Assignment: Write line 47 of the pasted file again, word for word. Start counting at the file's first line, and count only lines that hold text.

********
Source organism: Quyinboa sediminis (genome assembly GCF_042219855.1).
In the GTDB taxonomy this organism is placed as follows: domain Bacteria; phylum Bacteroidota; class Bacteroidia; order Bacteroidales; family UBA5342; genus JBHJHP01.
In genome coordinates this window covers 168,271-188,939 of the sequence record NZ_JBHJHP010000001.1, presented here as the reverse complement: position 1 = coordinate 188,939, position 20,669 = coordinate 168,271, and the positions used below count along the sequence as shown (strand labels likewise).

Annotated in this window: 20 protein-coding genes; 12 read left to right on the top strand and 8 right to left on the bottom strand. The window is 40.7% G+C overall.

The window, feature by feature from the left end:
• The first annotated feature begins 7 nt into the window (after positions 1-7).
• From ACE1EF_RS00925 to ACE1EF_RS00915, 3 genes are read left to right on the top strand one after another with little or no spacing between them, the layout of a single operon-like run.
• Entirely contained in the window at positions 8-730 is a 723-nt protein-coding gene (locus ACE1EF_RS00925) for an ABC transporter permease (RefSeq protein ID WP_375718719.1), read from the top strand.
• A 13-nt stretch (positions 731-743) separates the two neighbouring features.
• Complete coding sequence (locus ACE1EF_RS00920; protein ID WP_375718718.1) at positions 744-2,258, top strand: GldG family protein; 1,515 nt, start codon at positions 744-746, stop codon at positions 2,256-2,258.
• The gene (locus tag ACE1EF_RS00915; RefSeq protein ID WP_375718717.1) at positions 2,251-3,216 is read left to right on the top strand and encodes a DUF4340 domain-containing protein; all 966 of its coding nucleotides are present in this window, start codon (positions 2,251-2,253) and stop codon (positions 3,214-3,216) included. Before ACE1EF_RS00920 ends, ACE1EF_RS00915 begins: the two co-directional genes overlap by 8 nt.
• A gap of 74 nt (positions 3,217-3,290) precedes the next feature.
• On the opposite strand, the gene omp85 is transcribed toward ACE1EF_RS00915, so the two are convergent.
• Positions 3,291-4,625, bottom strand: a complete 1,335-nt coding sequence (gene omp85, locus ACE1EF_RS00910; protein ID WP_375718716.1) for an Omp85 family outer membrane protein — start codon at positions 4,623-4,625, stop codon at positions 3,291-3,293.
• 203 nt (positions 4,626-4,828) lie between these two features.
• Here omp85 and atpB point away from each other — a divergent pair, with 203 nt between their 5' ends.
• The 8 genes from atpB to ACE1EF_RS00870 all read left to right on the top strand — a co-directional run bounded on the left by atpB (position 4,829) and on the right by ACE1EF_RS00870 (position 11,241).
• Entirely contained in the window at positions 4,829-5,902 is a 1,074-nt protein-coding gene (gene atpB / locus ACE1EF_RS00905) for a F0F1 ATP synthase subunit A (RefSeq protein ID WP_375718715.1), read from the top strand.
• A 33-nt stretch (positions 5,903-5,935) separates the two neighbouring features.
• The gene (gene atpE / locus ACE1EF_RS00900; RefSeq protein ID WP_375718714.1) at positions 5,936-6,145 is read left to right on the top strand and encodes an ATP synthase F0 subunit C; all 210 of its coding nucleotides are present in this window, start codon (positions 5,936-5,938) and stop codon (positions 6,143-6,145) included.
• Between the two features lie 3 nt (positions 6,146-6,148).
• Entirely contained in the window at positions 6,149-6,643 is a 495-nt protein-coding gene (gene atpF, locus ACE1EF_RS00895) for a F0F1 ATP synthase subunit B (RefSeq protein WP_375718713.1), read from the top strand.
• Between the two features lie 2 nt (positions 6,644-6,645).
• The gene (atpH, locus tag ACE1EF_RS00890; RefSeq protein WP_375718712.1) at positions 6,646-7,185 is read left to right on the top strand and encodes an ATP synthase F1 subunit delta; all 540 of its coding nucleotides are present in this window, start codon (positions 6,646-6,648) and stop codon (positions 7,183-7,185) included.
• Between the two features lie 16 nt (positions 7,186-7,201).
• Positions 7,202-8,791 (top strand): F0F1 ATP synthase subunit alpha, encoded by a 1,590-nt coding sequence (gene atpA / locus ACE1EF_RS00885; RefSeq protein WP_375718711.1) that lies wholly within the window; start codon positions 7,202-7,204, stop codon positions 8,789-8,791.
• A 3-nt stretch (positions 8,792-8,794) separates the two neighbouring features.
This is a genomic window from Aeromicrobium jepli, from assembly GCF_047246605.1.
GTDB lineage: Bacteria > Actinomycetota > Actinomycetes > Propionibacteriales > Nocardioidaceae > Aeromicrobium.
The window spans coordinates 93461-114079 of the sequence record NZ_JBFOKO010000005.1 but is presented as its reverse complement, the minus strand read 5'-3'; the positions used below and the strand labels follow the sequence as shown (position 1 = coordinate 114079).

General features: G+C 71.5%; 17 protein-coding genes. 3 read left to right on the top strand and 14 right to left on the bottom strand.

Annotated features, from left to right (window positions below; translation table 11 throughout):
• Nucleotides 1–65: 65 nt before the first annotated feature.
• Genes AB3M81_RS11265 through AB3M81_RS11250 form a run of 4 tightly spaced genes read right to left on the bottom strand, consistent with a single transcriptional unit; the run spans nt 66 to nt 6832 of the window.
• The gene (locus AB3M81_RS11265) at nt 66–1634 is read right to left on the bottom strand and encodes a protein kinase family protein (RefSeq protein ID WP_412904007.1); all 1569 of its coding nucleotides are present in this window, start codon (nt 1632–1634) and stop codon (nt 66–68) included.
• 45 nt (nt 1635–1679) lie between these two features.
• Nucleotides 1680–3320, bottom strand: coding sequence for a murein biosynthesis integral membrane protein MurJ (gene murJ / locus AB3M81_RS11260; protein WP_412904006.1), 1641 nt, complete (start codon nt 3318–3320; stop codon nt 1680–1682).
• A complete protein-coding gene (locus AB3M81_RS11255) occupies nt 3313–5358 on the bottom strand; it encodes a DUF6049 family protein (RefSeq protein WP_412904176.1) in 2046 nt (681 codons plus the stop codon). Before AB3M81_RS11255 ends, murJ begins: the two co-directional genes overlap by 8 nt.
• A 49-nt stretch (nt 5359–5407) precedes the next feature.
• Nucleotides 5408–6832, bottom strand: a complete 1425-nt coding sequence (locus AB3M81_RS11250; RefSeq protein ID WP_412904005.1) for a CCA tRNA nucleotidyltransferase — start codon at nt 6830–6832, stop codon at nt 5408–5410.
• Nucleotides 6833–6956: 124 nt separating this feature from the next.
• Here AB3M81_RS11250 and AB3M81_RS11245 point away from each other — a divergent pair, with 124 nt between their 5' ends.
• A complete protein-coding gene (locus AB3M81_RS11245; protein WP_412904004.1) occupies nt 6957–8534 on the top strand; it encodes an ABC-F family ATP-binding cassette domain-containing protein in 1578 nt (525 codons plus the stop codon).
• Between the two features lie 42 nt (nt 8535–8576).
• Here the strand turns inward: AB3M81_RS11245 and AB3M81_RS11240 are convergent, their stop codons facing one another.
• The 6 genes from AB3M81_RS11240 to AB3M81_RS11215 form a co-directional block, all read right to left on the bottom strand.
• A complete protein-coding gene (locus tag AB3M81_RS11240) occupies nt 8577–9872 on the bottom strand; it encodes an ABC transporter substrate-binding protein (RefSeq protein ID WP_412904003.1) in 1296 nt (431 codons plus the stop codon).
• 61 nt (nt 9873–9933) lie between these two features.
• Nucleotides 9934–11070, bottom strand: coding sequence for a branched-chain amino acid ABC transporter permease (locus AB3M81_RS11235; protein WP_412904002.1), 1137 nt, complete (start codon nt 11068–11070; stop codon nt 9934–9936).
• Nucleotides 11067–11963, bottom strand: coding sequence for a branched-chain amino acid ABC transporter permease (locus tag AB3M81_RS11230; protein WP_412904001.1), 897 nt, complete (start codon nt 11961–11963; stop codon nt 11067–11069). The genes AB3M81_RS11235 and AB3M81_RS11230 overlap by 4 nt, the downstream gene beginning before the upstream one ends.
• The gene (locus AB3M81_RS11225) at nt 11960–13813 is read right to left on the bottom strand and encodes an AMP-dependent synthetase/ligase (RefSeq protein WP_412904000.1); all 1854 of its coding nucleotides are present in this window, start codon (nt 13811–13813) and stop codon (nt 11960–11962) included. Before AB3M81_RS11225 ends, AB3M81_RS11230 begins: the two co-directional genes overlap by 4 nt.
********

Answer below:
• A complete protein-coding gene (locus tag AB3M81_RS11240) occupies nt 8577–9872 on the bottom strand; it encodes an ABC transporter substrate-binding protein (RefSeq protein ID WP_412904003.1) in 1296 nt (431 codons plus the stop codon).